That was going to be the extent of our trip this time, however in analyzing the route back we discovered that to go back by way of Guayaquil which is how we came verses going back by way of Quito (which we had not yet seen) was not that much of a difference in terms of travel time.  A new Ecuadorian friend from Crucita had casually commented on one of my facebook posts to “come visit them in Quito”.  So we decided to take her up on the offer!  What a pleasant part of our journey!

Her and her family were so incredibly gracious and offered us to stay in their beautiful home with them (we stayed two nights).  They took us to the highlands area which showed us yet another completely different landscape of Ecuador.  Quito itself is in a high altitude with weather being cooler overall and at this time of year raining most every afternoon.  It is a large area of many different suberbs and smaller neighborhoods everywhere you turn.  The weather in the Quito area is quite diverse in itself with the valley areas being 10-15 warmer than the city.  Some areas consistently get more rain than other areas within the greater area.  To get to the highlands we traveled even higher by car  and were prepared for very cold weather.  If I had to guess it was maybe in the high 30s, but still not as cold as we are used to back in the states.  The highlands reminded me of the mountainous areas in Montana or Wyoming with beautiful
fields, lush grassy landscape and fields stretching between the hills.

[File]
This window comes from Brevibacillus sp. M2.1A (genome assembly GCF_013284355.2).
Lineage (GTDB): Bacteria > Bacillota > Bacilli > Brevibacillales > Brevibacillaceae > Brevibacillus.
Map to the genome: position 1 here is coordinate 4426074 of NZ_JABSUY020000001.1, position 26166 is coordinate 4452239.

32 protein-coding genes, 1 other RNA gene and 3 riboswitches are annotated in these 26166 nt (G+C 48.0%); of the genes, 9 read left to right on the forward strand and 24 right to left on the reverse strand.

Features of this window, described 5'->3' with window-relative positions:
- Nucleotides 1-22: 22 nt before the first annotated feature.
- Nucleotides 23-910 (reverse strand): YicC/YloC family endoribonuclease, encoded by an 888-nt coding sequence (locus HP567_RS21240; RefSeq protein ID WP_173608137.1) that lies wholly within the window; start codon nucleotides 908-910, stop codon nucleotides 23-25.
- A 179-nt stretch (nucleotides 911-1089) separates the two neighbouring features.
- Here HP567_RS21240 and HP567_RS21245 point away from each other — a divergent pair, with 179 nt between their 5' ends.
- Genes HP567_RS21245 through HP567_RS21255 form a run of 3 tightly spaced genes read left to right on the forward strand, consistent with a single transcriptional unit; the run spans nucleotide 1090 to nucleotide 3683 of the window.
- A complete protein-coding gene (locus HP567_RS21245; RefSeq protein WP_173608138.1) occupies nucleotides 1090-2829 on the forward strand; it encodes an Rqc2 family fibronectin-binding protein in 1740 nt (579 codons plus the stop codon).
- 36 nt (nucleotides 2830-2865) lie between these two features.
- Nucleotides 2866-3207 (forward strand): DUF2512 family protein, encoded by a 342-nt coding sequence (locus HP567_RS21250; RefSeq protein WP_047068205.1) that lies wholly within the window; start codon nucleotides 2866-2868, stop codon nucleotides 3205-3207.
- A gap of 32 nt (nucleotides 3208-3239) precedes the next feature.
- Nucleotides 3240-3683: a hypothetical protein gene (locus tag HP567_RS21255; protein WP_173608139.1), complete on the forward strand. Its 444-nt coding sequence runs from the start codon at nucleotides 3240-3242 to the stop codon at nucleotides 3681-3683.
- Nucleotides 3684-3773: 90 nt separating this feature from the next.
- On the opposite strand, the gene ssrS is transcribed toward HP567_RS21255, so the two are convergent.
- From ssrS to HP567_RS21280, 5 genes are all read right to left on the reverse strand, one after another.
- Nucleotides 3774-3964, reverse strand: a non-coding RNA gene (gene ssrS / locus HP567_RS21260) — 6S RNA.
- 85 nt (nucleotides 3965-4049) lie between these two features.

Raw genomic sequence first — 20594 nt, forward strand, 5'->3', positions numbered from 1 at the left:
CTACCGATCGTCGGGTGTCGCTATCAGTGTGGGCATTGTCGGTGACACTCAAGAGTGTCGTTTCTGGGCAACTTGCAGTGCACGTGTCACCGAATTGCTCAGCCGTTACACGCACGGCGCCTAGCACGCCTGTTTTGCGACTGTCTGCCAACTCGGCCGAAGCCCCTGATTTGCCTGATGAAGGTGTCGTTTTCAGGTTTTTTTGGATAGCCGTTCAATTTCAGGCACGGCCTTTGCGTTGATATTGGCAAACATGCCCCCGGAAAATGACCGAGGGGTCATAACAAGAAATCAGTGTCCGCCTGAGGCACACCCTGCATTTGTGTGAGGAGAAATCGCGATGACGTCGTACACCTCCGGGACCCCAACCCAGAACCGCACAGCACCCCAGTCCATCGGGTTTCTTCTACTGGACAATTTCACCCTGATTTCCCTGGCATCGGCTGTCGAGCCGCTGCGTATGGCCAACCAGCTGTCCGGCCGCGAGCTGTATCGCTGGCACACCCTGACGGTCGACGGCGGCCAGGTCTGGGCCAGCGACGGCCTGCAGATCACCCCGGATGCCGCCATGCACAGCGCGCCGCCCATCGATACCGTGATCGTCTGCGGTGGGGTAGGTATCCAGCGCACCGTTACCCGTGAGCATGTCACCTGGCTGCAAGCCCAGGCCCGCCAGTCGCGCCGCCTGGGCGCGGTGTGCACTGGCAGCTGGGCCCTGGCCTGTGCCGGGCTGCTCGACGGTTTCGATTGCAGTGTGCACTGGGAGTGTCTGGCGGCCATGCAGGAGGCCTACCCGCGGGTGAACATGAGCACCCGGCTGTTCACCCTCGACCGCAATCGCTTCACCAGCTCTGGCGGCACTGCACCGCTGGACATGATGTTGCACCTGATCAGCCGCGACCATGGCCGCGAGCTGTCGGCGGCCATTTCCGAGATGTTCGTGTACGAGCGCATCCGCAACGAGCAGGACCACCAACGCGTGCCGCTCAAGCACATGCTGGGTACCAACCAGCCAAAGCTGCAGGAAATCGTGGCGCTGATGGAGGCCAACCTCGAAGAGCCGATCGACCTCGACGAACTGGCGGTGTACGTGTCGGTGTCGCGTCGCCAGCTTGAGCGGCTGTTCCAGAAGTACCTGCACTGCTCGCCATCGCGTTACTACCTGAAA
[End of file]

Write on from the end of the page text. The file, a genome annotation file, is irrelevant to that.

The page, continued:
We drove through a national park area where there were wild bulls, a large variety of birds, deer, rabbits, llamas, alpacas and the very protected and revered national bird, the condor.  We did see a couple of them from the distance and they were spoke about by our tour guide friends very excitedly.  We would be driving along and all of a sudden Gustavo would point and say “condor, condor!!….never mind, it’s just an eagle”.  Of course in the US, we are just as excited about seeing eagles so it was very interesting so see the excitement when seeing their national bird!  We were also able to see some condor nests in the rocks.  The highlands are beautiful and serene.  We saw wild horses as well as domestic horses with some of the local more indiginous people riding on them with their beatiful traditional hats and ponchos draped over their shoulders.  We would have never known this area existed without the help of our friends Gustavo and Patricia!  Our visit with them was priceless and they were some of the best hosts we have ever had.

Ecuador is a beautiful and diverse country.  Our travel experience was amazing and overall we felt safe while traveling by bus and enjoying the local people.



Backpacker Adventure

We have had an amazing backpacking adventure since December.  Our adventure was not in backpacking itself but being introduced to a couple that had such a great impact on our lives, Chris and Yvonne.  We were introduced to them at an event here in Crucita in December.  They had just answered an ad for house/dog sitting here in Crucita Ecuador which is what brought them to our tiny town.  We became good friends and we invited them to stay on with us after their house sit ended as they truly loved Ecuador and wanted to see a few other sites while here in the country.

King Solomon once said Iron sharpeneth iron, so a man sharpeneth the countenance of his friend.  God allowed us brief time together to sharpen each other in so many ways and it will never be forgotten.  We had the privilege of hearing so many incredible accounts of their travels literally all over the world.  We were recently watching a show on Netflix with them called 72 Most Dangerous Places to live and I kid you not, Chris seemed to know each one and in many cases has either visited or lived there!